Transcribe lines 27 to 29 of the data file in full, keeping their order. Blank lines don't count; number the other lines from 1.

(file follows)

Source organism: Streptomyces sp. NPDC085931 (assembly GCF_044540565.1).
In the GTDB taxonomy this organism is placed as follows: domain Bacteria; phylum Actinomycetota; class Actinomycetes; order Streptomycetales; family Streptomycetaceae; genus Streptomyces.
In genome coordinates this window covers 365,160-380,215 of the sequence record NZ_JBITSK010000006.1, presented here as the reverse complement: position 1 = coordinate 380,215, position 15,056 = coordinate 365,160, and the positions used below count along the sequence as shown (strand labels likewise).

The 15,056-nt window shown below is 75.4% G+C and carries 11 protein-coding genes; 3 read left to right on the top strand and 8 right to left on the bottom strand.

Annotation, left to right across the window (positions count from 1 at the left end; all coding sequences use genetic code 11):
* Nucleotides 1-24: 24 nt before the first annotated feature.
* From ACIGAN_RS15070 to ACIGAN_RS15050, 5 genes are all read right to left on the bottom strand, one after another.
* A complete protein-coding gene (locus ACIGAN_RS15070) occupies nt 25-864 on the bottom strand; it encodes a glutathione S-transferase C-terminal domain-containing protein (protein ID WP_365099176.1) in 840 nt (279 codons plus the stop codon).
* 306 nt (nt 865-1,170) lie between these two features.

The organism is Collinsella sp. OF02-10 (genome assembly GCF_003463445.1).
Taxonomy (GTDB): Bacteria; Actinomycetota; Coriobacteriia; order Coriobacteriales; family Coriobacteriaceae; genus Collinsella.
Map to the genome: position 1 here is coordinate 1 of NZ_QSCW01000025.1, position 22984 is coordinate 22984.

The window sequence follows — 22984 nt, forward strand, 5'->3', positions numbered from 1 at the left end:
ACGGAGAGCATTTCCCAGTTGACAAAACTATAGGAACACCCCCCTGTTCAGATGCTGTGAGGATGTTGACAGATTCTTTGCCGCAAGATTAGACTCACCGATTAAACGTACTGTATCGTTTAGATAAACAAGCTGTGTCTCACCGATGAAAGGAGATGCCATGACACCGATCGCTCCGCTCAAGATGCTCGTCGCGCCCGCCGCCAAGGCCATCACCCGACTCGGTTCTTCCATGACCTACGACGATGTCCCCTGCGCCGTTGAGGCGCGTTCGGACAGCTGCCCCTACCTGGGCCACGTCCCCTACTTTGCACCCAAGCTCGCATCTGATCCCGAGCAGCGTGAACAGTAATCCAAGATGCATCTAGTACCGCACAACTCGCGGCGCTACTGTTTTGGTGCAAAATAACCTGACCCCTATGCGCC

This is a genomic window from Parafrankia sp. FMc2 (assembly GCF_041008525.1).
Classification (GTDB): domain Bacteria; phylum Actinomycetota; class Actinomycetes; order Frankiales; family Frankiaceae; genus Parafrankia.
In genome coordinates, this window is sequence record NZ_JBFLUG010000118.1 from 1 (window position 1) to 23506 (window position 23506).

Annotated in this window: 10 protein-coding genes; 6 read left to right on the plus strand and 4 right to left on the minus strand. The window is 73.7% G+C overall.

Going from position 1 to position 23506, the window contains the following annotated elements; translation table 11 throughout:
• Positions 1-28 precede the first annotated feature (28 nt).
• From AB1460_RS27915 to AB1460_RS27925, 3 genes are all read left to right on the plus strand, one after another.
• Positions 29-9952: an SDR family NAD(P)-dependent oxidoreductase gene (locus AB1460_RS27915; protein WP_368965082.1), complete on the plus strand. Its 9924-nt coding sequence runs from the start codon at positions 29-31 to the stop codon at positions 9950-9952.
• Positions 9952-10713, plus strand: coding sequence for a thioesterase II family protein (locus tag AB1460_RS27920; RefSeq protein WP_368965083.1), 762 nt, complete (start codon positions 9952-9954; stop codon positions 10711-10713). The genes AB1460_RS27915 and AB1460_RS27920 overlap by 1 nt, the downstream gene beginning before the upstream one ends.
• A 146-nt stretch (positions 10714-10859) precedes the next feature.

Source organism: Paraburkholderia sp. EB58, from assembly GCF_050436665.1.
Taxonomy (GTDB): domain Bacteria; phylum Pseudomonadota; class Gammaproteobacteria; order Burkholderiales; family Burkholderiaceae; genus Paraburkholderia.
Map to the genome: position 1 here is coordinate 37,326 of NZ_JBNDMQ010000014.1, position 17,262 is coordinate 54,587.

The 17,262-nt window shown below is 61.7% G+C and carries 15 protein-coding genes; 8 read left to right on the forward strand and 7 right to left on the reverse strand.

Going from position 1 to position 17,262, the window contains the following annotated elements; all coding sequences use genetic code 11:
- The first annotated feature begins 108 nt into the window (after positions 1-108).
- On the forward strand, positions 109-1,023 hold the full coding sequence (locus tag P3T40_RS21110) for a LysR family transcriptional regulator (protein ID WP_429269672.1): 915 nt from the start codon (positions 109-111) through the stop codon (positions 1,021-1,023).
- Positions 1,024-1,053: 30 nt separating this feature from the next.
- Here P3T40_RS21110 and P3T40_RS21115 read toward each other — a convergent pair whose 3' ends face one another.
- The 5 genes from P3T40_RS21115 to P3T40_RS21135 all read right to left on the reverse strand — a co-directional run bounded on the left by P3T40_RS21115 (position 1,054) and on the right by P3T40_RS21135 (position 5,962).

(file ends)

Map to the genome: position 1 here is coordinate 37,326 of NZ_JBNDMQ010000014.1, position 17,262 is coordinate 54,587.

The 17,262-nt window shown below is 61.7% G+C and carries 15 protein-coding genes; 8 read left to right on the forward strand and 7 right to left on the reverse strand.

Going from position 1 to position 17,262, the window contains the following annotated elements; all coding sequences use genetic code 11: